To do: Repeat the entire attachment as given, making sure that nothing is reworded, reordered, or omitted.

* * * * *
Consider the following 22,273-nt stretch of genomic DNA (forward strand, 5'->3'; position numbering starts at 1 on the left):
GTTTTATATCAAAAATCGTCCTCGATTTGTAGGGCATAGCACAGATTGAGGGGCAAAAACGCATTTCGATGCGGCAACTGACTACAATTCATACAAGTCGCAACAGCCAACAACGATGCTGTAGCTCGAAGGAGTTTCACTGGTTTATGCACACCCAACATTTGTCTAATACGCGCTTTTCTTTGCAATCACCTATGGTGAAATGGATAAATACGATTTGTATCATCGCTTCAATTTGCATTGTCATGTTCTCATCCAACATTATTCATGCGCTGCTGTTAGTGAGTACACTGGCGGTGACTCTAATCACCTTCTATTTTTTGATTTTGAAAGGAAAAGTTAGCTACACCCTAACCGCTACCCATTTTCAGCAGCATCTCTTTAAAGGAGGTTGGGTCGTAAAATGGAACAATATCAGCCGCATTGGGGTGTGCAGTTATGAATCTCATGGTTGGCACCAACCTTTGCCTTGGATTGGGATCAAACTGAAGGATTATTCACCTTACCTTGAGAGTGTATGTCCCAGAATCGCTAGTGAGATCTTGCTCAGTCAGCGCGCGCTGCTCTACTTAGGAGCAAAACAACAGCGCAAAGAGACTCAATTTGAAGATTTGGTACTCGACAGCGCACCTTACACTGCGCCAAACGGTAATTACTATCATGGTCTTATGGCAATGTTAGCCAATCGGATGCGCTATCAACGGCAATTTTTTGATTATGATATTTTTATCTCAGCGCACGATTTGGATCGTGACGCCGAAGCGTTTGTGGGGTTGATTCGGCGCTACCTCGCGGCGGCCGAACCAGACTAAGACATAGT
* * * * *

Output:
Consider the following 22,273-nt stretch of genomic DNA (forward strand, 5'->3'; position numbering starts at 1 on the left):
GTTTTATATCAAAAATCGTCCTCGATTTGTAGGGCATAGCACAGATTGAGGGGCAAAAACGCATTTCGATGCGGCAACTGACTACAATTCATACAAGTCGCAACAGCCAACAACGATGCTGTAGCTCGAAGGAGTTTCACTGGTTTATGCACACCCAACATTTGTCTAATACGCGCTTTTCTTTGCAATCACCTATGGTGAAATGGATAAATACGATTTGTATCATCGCTTCAATTTGCATTGTCATGTTCTCATCCAACATTATTCATGCGCTGCTGTTAGTGAGTACACTGGCGGTGACTCTAATCACCTTCTATTTTTTGATTTTGAAAGGAAAAGTTAGCTACACCCTAACCGCTACCCATTTTCAGCAGCATCTCTTTAAAGGAGGTTGGGTCGTAAAATGGAACAATATCAGCCGCATTGGGGTGTGCAGTTATGAATCTCATGGTTGGCACCAACCTTTGCCTTGGATTGGGATCAAACTGAAGGATTATTCACCTTACCTTGAGAGTGTATGTCCCAGAATCGCTAGTGAGATCTTGCTCAGTCAGCGCGCGCTGCTCTACTTAGGAGCAAAACAACAGCGCAAAGAGACTCAATTTGAAGATTTGGTACTCGACAGCGCACCTTACACTGCGCCAAACGGTAATTACTATCATGGTCTTATGGCAATGTTAGCCAATCGGATGCGCTATCAACGGCAATTTTTTGATTATGATATTTTTATCTCAGCGCACGATTTGGATCGTGACGCCGAAGCGTTTGTGGGGTTGATTCGGCGCTACCTCGCGGCGGCCGAACCAGACTAAGACATAGT